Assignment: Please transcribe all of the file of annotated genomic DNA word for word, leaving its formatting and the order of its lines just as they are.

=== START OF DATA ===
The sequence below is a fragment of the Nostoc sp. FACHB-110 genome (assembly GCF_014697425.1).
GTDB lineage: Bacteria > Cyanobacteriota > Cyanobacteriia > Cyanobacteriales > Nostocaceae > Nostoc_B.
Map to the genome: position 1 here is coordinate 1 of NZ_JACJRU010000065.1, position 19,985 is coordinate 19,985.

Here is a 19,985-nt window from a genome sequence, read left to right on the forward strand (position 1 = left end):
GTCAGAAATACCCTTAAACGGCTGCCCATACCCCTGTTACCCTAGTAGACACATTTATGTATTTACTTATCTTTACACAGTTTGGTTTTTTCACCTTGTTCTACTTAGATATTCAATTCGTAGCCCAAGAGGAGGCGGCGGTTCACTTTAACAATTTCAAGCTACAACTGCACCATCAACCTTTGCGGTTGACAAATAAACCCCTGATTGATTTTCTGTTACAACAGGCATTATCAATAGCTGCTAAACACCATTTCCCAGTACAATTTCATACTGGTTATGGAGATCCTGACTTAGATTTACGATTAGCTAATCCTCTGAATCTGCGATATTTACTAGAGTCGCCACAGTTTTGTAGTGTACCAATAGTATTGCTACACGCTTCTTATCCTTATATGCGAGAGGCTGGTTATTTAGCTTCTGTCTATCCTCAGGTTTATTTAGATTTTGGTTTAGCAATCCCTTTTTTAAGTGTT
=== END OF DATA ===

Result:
The sequence below is a fragment of the Nostoc sp. FACHB-110 genome (assembly GCF_014697425.1).
GTDB lineage: Bacteria > Cyanobacteriota > Cyanobacteriia > Cyanobacteriales > Nostocaceae > Nostoc_B.
Map to the genome: position 1 here is coordinate 1 of NZ_JACJRU010000065.1, position 19,985 is coordinate 19,985.

Here is a 19,985-nt window from a genome sequence, read left to right on the forward strand (position 1 = left end):
GTCAGAAATACCCTTAAACGGCTGCCCATACCCCTGTTACCCTAGTAGACACATTTATGTATTTACTTATCTTTACACAGTTTGGTTTTTTCACCTTGTTCTACTTAGATATTCAATTCGTAGCCCAAGAGGAGGCGGCGGTTCACTTTAACAATTTCAAGCTACAACTGCACCATCAACCTTTGCGGTTGACAAATAAACCCCTGATTGATTTTCTGTTACAACAGGCATTATCAATAGCTGCTAAACACCATTTCCCAGTACAATTTCATACTGGTTATGGAGATCCTGACTTAGATTTACGATTAGCTAATCCTCTGAATCTGCGATATTTACTAGAGTCGCCACAGTTTTGTAGTGTACCAATAGTATTGCTACACGCTTCTTATCCTTATATGCGAGAGGCTGGTTATTTAGCTTCTGTCTATCCTCAGGTTTATTTAGATTTTGGTTTAGCAATCCCTTTTTTAAGTGTT